Did simply walking into a restaurant establish an intent to eat? What about studying a menu? Did reservations count? What about posted signs, and what should they say? What would waiters have to do when serving several individuals in a single party? What about takeout? What should servers do to ensure that diners don't cheat? And what constitutes subterfuge?
Commissioner John T. Nielsen, a lawyer, said rules would only confuse the hospitality industry, which overall has complied with longtime state statutes requiring restaurants to serve alcoholic beverages with food.
"We're only confusing the matter by rule making," he said. "It's more confusing to the industry than leaving the statute the way it is. If someone comes into a restaurant and says, 'I want a drink and I don't want to order food,' there's a violation, it's straightforward."
Commissioner Olivia Vela Agraz agreed, saying the board "was getting lost in the minutiae" in the rulemaking process.
John Valentine, who sponsored the bill in the Senate, said he "kinda agrees with the commission."
"The statute was written intentionally with a fair amount of latitude for the licensees, but it does require confirmation" of an intent to dine, he said. "The DABC is allowing licensees to have some flexibility, as long as they comply with the law."
Melva Sine, president of the Utah Restaurant Association, said restaurants are capable of setting policies. She added that the law requiring receipts at restaurants to be at least 70 percent in food sales ensures that eateries are not acting like bars where no food is required to order a drink.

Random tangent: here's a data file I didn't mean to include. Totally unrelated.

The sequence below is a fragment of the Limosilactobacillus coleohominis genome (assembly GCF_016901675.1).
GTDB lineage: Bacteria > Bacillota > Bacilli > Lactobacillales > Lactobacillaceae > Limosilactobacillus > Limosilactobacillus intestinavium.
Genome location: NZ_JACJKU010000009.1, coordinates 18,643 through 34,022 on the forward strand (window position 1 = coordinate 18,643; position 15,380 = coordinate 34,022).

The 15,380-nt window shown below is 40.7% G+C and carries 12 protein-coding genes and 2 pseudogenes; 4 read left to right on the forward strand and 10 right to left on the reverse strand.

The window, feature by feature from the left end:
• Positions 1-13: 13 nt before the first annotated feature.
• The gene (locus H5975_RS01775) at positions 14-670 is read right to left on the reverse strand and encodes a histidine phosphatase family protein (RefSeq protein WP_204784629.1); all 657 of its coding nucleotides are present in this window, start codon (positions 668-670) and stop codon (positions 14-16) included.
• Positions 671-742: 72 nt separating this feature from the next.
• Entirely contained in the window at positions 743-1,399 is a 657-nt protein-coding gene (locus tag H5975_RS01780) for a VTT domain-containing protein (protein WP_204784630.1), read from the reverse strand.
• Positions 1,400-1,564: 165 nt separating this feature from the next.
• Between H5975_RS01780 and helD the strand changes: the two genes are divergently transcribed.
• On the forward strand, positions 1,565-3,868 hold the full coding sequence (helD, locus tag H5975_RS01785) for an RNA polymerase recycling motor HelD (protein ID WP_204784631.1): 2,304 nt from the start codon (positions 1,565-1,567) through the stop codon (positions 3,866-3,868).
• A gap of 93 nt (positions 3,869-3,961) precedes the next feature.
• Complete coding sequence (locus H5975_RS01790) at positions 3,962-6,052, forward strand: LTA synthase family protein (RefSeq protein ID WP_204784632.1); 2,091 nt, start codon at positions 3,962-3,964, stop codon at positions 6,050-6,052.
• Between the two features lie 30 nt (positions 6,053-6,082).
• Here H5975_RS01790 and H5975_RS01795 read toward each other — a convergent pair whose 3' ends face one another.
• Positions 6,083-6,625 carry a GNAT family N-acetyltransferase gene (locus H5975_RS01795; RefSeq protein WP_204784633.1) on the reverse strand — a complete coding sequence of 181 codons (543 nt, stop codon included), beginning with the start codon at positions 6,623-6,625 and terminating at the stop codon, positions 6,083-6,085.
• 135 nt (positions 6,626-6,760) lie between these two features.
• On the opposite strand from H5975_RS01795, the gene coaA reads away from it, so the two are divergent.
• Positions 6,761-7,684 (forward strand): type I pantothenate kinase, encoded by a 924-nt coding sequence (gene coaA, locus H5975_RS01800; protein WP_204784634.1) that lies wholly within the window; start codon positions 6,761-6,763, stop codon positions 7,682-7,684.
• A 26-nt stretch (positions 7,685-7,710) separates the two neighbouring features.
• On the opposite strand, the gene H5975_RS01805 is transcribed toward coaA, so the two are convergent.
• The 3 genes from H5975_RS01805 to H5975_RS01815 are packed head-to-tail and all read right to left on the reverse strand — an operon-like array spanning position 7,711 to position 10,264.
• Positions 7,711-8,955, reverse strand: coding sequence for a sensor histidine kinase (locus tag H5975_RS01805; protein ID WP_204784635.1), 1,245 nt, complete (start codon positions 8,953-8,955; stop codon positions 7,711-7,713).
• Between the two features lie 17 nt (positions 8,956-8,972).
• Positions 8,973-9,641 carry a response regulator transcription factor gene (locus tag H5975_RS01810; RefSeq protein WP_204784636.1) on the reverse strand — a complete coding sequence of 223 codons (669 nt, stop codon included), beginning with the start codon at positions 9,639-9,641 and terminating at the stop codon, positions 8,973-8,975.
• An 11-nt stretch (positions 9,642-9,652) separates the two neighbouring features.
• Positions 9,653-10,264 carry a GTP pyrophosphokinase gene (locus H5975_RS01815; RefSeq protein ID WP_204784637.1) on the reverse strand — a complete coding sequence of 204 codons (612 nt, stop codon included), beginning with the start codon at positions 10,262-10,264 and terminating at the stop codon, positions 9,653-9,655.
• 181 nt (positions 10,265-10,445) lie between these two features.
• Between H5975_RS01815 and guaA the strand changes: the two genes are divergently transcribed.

"The vast majority 99.99 percent of the people who come into a restaurant go there to eat," she said.
It's likely that many restaurants will have hostesses or waiters simply ask patrons if they intend to dine. Alcohol trainers have been teaching this for years.
Alcohol enforcement teams have busted several restaurants for serving alcoholic beverages without food orders. But undercover officers usually plainly tell servers that they only want an alcoholic beverage, they don't want to eat.
Violations for restaurants serving drinks without food are deemed "serious." Fines start at $500 for the first offense and can go up to $3,000.
Last year, the DABC created an uproar after it warned restaurants that, because of the agency's new interpretation of a longtime state law, they would be in violation if they served alcohol to diners perusing menus or before they were seated at tables, even with reservations.
In a December newsletter item under the heading "WARNING!" in boldface, the DABC said Utah law "does not allow for an alcoholic drink to be served while a patron reviews the menu. To avoid a violation [the] best practice would be to require that the food order be placed prior to service of the alcoholic beverage."
New DABC compliance director Nina McDermott then weighed in with her own memo, taking aim at the long-held practice of restaurants serving a drink to patrons before food orders are made. "The law does not allow for a one-drink exception," she said.
Blaming "misperceptions" by Utah's restaurant owners and the news media, DABC Director Salvador Petilos said in a subsequent letter that the agency's directives and its interpretations of the law had been misunderstood.
Rule governing when Utah diners may order a drink
The law • HB240, which went into effect in May, clarifies that restaurant patrons may order an alcoholic drink as long as they show an "intent" to buy food.
Liquor board • The Alcoholic Beverage Control Commission was to establish rules defining what "intent" means. For instance, does reserving a table show that diners intend to order food? And what must servers do to ensure that each individual in a large group orders food along with drinks?
Rules • On Tuesday, liquor commissioners voted to allow restaurants to set their own policies ensuring diners order food with alcoholic beverages.